‘Maze Runner: The Death Cure’ lacks depth and originality

In Arts & Entertainment, Film & TV, Reviews
Courtesy of 20th Century Fox

An angsty leader who isn’t quite sure how to lead, a love triangle and a weird, self-gratifying group of adults hell-bent on torturing them — all the right ingredients for another generic movie adaptation of a young adult book.

“Maze Runner: The Death Cure” is the third and final installment of the saga based on the novels by James Dashner, but the film left more questions than answers. The movie picks up after Teresa’s (Kaya Scodelario) betrayal and the abduction of Minho (Ki Hong Lee) in the previous 2015 movie, “Maze Runner: The Scorch Trials.”

Set on rescuing Minho, Thomas (Dylan O’Brien), the protagonist, and his friends are tasked with finding and infiltrating a city harboring the World In Catastrophe: Killzone Experiment Department (WCKD), an organization searching for the cure of a zombie-like virus called the Flare.

While Thomas and company do this, Teresa helps WCKD continue to experiment on humans in an attempt to save humanity.

From what started as a thrilling and interesting young adult series, “The Death Cure” falls short of the expectations set up by “The Maze Runner” (2014). The first movie created questions surrounding the disease and state of the world. However, the finale left those questions unanswered. Instead, the filmmakers tried to bury the crater-sized plot holes with an excess of action sequences.

Although these scenes were suspenseful at first, ranging from a western-like train raid to escaping the infected, they all seemed to follow the same pattern. Finding themselves at the point of no return, the characters are miraculously rescued.

The filmmakers tried to pack every exciting moment from the book into a 2 hour, 22-minute film, but the lack of meaningful storytelling and character development creates chaos and confusion.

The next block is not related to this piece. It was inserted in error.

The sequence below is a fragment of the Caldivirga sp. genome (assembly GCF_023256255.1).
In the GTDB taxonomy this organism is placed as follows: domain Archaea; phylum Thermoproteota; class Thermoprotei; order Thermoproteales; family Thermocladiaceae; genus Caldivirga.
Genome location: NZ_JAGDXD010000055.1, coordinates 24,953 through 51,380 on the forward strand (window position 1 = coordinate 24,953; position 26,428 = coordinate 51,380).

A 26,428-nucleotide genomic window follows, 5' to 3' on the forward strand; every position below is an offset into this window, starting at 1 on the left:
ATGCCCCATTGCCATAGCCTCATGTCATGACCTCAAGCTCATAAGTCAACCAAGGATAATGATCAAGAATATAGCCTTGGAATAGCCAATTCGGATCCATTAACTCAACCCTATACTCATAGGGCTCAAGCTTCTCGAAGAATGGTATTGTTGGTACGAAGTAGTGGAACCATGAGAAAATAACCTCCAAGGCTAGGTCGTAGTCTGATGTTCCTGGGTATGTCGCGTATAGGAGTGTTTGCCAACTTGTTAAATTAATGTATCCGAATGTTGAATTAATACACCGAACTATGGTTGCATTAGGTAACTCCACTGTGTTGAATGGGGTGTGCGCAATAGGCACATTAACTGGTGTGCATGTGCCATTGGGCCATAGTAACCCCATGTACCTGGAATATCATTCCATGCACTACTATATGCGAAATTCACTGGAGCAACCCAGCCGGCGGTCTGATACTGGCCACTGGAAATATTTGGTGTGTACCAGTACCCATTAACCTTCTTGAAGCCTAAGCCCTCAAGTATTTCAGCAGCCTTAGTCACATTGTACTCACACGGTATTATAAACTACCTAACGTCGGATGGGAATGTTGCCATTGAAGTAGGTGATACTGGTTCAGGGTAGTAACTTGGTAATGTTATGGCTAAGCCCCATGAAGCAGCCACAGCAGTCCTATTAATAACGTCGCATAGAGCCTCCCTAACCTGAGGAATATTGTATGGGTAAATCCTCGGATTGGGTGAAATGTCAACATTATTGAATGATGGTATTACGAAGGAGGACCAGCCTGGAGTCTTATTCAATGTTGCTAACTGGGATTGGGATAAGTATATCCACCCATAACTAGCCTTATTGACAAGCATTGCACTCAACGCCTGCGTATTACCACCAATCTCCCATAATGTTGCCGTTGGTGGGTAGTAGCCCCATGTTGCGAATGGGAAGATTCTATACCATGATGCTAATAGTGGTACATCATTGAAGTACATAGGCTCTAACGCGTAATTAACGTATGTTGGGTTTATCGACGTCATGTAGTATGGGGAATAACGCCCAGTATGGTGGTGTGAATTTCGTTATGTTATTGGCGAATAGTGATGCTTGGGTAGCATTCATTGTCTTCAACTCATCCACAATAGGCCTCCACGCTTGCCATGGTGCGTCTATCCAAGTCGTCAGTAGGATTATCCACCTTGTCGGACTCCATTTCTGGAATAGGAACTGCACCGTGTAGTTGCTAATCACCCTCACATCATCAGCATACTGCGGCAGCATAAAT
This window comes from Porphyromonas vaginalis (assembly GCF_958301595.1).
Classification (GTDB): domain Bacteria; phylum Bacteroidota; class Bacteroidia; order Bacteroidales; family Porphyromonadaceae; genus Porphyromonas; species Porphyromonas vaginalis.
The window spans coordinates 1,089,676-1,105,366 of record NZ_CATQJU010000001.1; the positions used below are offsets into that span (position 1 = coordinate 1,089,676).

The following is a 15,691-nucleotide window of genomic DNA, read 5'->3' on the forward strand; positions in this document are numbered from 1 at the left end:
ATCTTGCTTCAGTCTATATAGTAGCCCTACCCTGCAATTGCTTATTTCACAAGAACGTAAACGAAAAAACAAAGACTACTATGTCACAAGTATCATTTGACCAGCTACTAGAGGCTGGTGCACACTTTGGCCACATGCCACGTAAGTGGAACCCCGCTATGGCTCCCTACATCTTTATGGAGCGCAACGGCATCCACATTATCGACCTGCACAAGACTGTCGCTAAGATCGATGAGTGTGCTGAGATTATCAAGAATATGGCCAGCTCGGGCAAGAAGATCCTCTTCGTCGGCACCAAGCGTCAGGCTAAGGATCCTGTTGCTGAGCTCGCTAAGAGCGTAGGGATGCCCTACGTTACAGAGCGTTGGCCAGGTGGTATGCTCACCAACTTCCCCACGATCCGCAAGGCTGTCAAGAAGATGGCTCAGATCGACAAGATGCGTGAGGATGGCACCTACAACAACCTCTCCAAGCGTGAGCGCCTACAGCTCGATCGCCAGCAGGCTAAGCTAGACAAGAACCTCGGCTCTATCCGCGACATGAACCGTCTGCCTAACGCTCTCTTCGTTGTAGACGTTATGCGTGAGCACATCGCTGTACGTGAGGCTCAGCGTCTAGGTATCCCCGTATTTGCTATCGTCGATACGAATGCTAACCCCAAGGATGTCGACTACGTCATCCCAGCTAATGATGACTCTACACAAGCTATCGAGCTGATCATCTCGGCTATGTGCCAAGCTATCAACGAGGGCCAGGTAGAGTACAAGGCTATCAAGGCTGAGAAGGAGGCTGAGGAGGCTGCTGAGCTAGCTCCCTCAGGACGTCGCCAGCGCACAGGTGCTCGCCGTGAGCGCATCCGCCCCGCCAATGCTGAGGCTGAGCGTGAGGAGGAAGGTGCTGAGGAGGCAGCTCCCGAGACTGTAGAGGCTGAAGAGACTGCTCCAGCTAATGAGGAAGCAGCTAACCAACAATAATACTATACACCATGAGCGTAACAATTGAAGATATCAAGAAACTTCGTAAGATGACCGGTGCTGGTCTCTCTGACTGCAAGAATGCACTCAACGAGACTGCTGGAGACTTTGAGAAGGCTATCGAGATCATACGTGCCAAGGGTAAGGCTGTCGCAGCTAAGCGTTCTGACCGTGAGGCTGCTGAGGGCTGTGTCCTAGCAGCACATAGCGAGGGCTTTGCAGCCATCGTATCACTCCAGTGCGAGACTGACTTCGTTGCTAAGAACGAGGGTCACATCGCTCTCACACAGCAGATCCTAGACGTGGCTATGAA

Much like the second movie in the series, Thomas stumbles upon a new rebellion that is inexplicably angry and acts without purpose, contributing to the intensity of the action scenes but ultimately stirring up more questions about the nature of WCKD and the disease it hopes to cure.

As a viewer, it is difficult to root for Thomas. His character isn’t compelling, but he somehow continuously rallies followers to help fight his battles, even when he is advised otherwise. His bad decisions lead to a series of near-death experiences that could have easily been avoided.

Throughout the movie, Thomas’ expression and demeanor rarely change. His character remains stagnant throughout the entire series: a brave and serious leader who claims he wants to save everyone but is willing to sacrifice people to save his friends.

Although Thomas is supposed to be heroic, he comes off as whiny and more of a hindrance than an asset to his crew.

Thomas isn’t the only underdeveloped character. The remaining teenagers he originally met in the maze and the friends he makes along the way also have no personal depth.

Brenda (Rosa Salazar), a character introduced in “Maze Runner: The Scorch Trials,” is a fearless adrenaline junky willing to do anything for Thomas. However, her character is static and has no substantial backstory presented in the film. She shows up, saves the day, and that’s that.

Even Teresa, who has a backstory and is supposed to be spearheading the way to a cure, beats the rest of the cast in flat acting. Her character is so emotionless and doe-eyed for the majority of the movie that it almost seems as if she’s trying to win an apathy award against Bella Swan from the “Twilight” movies.

In the end, the movie adaptation of “Maze Runner: The Death Cure” leaves no lesson to be learned other than harvesting teenagers for the sake of others is probably not a great thing to do.

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